[0033] This arrangement serves to provide a mechanism for supporting the fluid foil 120 at circumferentially spaced axially oriented support regions

126 and such a support mechanism has been identified as offering improved radial bearing performance characteristics.

[0034] The stiffness of the spring foil 120 can be tuned by altering the circumferential profiles of each pad. For example, a wider pad can be employed to lengthen the pin-pin beam between circumferentially spaced contact regions 114. The pad circumferential width and/or the spacing between pads may be uniform or non-uniform.

[0035] The clearance 119 provided between a radially outer distal end of the loops 125 and a radially outer distal end of the grooves 118 synergistically facilitates improved pin-pin beam operation as described above. In particular, the lack of contact between the distal ends of the loops 125 and the distal ends of the grooves 118 prevents transfer of forces therebetween, which might interfere with the pin-pin beam operation.

[0036] Furthermore, play between the loops 125 and the groove ends aids in establishing independence between adjacent pin-pin beams. This effect may be increased by providing the loops 125 with a region comprising a circumferential width that increases in a radially outward direction.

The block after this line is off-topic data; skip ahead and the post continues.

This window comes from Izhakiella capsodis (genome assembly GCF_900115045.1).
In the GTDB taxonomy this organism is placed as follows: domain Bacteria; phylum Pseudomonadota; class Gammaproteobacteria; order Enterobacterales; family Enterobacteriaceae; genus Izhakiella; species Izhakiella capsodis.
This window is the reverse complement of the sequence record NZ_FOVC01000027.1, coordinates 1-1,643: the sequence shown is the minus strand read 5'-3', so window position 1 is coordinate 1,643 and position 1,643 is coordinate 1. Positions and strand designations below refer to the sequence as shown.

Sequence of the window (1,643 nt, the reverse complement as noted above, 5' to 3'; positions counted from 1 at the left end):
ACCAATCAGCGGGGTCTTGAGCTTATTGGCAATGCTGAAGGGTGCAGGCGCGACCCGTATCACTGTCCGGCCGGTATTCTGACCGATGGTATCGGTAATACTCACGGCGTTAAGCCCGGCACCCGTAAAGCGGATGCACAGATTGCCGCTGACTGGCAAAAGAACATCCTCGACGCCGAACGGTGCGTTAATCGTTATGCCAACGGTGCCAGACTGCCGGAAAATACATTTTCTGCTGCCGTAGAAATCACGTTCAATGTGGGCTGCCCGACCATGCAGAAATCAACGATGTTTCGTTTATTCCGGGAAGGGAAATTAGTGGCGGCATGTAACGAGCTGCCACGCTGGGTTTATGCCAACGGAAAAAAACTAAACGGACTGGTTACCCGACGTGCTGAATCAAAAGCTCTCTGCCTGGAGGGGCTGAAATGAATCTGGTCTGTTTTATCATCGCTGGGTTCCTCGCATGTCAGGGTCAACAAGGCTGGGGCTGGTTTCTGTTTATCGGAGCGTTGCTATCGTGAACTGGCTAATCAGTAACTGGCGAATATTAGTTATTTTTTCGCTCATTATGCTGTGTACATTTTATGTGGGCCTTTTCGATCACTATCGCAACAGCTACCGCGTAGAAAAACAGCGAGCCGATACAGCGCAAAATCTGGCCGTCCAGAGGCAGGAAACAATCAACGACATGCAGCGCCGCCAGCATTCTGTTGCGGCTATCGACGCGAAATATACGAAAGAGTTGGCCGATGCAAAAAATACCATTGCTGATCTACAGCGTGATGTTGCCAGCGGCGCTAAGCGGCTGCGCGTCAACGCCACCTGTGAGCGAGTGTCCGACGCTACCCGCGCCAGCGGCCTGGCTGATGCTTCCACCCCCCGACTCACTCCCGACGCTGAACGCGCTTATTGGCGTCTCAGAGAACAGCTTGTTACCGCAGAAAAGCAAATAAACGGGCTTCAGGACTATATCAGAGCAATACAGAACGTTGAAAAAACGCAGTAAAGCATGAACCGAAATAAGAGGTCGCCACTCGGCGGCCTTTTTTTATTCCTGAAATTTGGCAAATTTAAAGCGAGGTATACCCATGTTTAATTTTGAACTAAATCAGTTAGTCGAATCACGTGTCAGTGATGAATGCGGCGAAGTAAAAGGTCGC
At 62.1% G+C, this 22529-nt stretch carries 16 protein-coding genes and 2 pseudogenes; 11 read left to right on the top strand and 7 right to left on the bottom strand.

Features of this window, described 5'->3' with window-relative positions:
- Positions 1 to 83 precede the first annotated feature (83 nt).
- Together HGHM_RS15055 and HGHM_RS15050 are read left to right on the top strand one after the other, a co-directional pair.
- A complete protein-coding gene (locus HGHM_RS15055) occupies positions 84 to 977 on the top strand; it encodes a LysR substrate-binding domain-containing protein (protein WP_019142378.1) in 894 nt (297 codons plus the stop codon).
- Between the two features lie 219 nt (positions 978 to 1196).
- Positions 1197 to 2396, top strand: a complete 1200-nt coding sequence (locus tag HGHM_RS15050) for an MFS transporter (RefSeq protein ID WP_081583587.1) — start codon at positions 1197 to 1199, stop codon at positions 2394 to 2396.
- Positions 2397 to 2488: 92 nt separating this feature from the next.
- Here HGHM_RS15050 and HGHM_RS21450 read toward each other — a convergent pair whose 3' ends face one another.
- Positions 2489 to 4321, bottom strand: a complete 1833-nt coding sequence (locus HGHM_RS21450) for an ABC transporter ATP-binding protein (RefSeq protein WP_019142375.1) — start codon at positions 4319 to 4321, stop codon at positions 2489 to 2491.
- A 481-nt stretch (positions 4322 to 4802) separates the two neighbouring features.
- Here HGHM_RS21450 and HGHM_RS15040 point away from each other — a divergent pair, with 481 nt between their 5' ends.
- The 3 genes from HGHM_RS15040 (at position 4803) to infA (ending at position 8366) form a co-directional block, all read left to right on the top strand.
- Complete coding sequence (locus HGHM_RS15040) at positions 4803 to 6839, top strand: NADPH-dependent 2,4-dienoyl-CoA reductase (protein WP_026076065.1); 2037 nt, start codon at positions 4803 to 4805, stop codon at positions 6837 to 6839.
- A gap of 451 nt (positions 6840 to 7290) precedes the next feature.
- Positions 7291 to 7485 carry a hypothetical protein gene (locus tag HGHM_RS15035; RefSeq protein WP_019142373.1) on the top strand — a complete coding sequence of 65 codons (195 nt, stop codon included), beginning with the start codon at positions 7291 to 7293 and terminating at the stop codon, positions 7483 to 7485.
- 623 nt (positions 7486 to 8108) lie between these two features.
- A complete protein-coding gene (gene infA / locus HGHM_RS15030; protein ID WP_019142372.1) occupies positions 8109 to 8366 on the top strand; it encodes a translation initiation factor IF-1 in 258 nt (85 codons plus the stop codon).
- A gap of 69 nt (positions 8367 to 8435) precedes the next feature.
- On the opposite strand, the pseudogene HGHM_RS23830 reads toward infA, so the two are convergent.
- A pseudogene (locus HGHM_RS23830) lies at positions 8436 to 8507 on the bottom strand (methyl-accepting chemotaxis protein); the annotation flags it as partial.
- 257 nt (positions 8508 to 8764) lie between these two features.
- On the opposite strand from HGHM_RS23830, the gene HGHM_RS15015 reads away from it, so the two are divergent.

[0037] Fig. 6 depicts a further example of a compliant foil radial bearing 600. According to this example, the spring foil 630 comprises a plurality of axially oriented segments 635.

[0038] Each spring foil segment 635 may at least partially cover a pad.

[0039] Each spring foil segment 635 may be arranged to extend over a radially inwardly facing surface of each pad to resiliently support the fluid foil 650.

[0040] The spring foil segments 635 may fit over the pads thereby to provide resilient axially oriented strips to support the top foil. The strips may be supported at one or both ends thereof by the pads. Thus a strip may present a cantilever or may present a beam for supporting the top foil.

[0041] Each spring foil segment 635 may be arranged to cover a pad 615 in such a way as to provide a gap 638 between the spring foil segment and the pad. This gap 638 facilitates resilient radial deformation of the spring foil segment.

[0042] One or more axially oriented spring foil segments 635 may be arranged to fit around one or more of the axially oriented pads 615 of the bushing 610. The spring foil segments 635 may be substantially U-shaped, as shown in Fig. 6.